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Sierra Leone News: Family planning key to reducing teen pregnancy

The alarming rate of teenage pregnancy in Sierra Leone has been attributed to the lack of family planning due to widespread peer pressure, cultural and religious beliefs, poverty, illiteracy or low levels of education, early or forced marriage, low use of contraceptives and rape.
According to demographic surveys from 2013, teenage pregnancy rates are estimated at 34% with an adolescent maternal death rate of 40%.
According to the 2013 demographic health survey, girls from the ages of 10 to 24 years constitute 46% of the national population.
Thousands of girls suffer sexual exploitation and abuse each year. Over half of women in Sierra Leone (56%) claim to have suffered some form of gender based violence during their lifetime.
Despite strides by Government and NGOs and awareness raising programs, the prevalence of teenage pregnancy and unwanted pregnancy still remains a challenge.
Mabinty Sesay, aged 17, was at the Syke Street Health Clinic in Freetown. She said, “I never wanted this pregnancy but had no knowledge of the importance of contraceptives. She got pregnant after an affair with her boyfriend she claimed to be in his 20’s. I was a senior at Freetown Secondary School for Girls (FSSG) when I got pregnant, unknowingly. I only realized it after a month without seeing my menstruation,” she said
According to nurses at the Syke Street Clinic, most teenagers get pregnant because they lack awareness on the use of condoms and other contraceptives. Nurses at the clinic said they offer family planning and reproductive health talks twice a week for their patients.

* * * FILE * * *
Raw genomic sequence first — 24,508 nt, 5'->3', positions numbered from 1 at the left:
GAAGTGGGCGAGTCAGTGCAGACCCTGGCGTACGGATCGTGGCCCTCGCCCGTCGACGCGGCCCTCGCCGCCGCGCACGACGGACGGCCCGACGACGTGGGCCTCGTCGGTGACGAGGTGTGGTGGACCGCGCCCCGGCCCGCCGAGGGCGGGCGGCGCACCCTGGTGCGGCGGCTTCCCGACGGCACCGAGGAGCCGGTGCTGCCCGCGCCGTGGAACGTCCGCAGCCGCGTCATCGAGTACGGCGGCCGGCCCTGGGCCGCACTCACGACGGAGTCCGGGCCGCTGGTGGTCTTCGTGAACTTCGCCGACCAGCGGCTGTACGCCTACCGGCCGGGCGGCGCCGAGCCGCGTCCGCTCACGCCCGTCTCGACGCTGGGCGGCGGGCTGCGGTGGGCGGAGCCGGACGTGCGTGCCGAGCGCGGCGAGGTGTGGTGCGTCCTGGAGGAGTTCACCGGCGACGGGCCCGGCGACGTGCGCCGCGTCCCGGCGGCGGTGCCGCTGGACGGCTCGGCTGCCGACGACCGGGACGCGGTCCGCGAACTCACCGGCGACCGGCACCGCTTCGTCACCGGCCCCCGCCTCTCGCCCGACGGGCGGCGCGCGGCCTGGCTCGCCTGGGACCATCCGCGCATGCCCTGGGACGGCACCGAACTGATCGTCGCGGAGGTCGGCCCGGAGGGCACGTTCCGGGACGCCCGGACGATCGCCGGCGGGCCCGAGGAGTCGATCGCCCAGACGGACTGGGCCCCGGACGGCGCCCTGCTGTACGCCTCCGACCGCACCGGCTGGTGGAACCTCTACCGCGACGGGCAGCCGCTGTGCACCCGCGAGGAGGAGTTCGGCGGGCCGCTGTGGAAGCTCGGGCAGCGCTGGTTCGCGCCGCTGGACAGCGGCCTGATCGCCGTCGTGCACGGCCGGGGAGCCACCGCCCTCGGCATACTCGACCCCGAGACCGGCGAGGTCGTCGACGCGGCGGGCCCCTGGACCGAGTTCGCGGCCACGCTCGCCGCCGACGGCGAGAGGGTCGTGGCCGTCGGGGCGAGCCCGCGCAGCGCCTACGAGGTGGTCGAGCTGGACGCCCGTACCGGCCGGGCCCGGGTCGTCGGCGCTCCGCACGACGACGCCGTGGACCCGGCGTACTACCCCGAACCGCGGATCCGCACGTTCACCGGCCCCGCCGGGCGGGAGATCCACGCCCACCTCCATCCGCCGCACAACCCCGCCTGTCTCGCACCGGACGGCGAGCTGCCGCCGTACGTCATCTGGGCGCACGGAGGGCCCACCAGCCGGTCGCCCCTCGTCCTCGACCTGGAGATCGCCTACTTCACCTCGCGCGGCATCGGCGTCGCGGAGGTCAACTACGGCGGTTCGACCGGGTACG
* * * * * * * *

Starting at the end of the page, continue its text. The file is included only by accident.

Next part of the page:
The exclusion of pregnant girls from education has been recognised as a problem for several years. Over ten years ago the Truth and Reconciliation Commission in 2004 called the exclusion of pregnant girls from school “discriminatory and archaic.” The Commission said that changing this situation was “imperative”.
Amnesty International, in 2015, called on the government of Sierra Leone to guarantee girls’ human rights to non-discrimination and education by immediately lifting the ban on pregnant girls attending mainstream school and sitting exams.
Much of Planned Parenthood’s work is directed towards behaviour change communication (BCC) among community leaders, police and army personnel and Muslim and Christian groups. Safe motherhood, family planning, and the sensitization of young people to Sexual Reproductive Health Rights concerns is a major focus.
The National Secretariat for the Reduction of Teenage Pregnancy with other health partners has unveiled an assessment and a National Strategy for the Reduction of Teenage Pregnancy (NSRTP) was launched in 2013 to address the problem.
According to the UNFPA website, “Everyone has the right to enjoy reproductive health; it is the foundation for having healthy children, relationships and families. Reproductive health encompasses key areas of the UNFPA vision  that every child is wanted, every birth is safe, every young person’s potential is fulfilled, and that every girl and woman is treated with dignity and respect.”
PPASL’S Behaviour Change Information Education and Communication Manager, Adolphus E. T. Beckley, said, “we have specifically tailored advocacy strategies for cultural and religious groups and some male-dominated institutions on the use of condoms and the importance of family planning.”
He explained that PPASL accesses the communities through five service points, 12 workplace outreach projects, and three youth centres, backed by nearly 300 volunteers, nine community-based distributors (CBDs) and a Youth Action Movement and peer educators.
By Saidu Bah
Twitter @mohamedsaidubah
Wednesday February 01, 2017

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